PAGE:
All change at Broadwood's Folly Box Hill
We've had to make the difficult decision to remove the tree growing through the tower known as Broadwood's Folly at Box Hill.
The National Trust has made the difficult decision to remove the tree growing through the tower on Box Hill, otherwise known as Broadwood’s Folly.
We have long known the tree was having a detrimental effect on the tower, but on balance thought the tree within the tower offered our visitors a unique experience.
The none native holm oak (species introduced to the UK from the Mediterranean in the 1500’s), acorn was probably dropped into the tower by a bird, possibly a jay or wood pigeon. Unfortunately the tree is showing signs of distress with almost half of the crown looking dead. To prevent further damage to the tower the tree it is now being removed.
Andrew Wright, National Trust Countryside Manager said “For the past decade or so we have allowed the tree to remain inside the tower as it so unusual and romantic, a place of discovery and wonder. We’ve known that it wasn’t doing the tower any good but on balance thought the positives outweighed the negatives. Now the tree is dying, it seems sensible to conserve the tower by removing it before it does further damage. It’s a shame to lose it, but the right thing to do.”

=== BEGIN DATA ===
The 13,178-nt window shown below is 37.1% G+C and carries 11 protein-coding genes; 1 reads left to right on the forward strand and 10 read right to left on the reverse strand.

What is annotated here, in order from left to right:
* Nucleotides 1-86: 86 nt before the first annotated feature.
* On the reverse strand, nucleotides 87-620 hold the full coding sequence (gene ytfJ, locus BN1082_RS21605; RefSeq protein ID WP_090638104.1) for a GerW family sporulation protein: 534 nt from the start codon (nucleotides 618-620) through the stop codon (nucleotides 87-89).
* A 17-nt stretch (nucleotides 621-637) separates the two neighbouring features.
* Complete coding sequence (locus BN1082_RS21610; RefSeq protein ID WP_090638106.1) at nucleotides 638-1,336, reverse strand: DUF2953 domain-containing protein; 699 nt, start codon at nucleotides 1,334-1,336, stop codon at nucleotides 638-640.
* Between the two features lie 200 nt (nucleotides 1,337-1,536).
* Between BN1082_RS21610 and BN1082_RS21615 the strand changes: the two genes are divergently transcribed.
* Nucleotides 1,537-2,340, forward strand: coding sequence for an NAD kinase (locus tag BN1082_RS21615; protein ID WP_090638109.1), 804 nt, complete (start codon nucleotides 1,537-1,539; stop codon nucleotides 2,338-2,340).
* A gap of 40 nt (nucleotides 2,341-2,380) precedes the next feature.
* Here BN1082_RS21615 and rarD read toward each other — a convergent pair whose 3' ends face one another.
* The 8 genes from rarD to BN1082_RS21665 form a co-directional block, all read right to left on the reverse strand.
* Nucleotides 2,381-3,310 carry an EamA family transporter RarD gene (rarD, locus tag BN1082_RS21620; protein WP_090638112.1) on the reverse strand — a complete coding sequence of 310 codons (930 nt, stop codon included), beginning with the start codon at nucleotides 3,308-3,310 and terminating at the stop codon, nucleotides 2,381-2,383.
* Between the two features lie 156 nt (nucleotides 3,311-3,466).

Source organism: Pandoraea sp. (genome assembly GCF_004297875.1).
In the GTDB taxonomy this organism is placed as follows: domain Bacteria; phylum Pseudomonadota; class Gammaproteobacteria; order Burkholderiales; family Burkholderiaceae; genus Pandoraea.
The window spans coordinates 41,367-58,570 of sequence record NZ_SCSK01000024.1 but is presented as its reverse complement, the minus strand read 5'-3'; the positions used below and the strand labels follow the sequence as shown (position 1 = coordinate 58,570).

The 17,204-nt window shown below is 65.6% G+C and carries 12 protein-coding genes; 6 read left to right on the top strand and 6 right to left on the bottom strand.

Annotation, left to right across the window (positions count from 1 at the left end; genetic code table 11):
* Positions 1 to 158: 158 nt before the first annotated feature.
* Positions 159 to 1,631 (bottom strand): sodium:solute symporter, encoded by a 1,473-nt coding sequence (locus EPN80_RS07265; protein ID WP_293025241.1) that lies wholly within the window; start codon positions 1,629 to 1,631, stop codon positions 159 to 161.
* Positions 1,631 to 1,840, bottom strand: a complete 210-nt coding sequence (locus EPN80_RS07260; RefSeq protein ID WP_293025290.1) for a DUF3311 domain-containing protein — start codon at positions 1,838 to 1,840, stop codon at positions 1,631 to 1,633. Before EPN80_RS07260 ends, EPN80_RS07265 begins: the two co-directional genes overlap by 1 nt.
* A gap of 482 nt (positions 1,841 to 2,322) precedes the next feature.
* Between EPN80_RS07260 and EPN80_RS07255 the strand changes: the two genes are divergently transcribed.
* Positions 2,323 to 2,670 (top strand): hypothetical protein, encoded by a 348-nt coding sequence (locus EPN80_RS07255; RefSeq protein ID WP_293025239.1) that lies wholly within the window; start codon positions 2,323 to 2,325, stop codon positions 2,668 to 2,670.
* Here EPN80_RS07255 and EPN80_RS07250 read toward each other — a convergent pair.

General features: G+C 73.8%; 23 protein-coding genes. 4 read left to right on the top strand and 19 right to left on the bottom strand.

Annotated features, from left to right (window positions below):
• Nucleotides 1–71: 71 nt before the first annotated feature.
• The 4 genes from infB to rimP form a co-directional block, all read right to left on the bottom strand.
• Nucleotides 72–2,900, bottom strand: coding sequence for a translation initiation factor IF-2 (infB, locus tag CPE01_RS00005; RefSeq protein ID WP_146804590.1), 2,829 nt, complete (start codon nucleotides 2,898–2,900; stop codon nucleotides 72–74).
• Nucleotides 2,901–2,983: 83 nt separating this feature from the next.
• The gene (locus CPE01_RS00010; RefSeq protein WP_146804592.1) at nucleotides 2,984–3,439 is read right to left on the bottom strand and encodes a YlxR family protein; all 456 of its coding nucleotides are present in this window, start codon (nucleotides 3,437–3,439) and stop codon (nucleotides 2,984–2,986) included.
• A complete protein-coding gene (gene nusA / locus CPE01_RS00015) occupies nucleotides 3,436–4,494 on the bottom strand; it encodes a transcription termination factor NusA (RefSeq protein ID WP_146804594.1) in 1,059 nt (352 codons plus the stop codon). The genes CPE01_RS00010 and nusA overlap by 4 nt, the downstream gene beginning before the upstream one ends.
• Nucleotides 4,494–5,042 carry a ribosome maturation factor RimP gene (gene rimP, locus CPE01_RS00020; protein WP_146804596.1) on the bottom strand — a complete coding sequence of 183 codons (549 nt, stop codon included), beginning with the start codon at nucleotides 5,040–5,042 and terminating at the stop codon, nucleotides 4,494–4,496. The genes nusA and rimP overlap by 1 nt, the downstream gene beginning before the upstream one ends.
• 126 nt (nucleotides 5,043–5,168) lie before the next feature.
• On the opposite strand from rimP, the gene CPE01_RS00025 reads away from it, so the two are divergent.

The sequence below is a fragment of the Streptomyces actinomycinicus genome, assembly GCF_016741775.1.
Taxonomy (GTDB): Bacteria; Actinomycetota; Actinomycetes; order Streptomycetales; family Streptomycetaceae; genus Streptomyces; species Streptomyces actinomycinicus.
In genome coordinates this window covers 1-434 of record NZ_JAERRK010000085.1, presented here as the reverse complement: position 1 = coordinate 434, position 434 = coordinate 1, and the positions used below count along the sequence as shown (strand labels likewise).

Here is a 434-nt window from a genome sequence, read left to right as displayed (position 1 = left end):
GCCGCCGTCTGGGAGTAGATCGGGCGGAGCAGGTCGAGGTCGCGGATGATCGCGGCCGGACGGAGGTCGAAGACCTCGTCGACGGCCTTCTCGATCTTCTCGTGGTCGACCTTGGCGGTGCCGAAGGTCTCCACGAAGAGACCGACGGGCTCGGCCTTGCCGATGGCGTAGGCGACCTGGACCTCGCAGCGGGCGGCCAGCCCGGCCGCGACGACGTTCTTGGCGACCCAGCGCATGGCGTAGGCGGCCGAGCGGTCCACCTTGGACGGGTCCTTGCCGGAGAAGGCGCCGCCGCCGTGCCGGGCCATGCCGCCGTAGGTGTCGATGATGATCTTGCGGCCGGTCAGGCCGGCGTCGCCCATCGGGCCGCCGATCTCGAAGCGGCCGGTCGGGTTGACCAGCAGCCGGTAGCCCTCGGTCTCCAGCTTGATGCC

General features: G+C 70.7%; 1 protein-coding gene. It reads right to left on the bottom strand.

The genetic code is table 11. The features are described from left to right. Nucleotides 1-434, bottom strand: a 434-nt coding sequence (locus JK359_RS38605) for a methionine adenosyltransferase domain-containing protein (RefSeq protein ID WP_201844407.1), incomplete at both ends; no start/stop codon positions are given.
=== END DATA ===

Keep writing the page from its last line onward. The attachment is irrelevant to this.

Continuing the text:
As the tower is a listed building, the National Trust have been liaising with the local authority and agreed a safe method for the tree’s removal.
The National Trust is now considering the future of the tower. Following immediate remedial conservation work to the structure, options being considered include greater public access, perhaps even re-building the staircase to allow views from the top.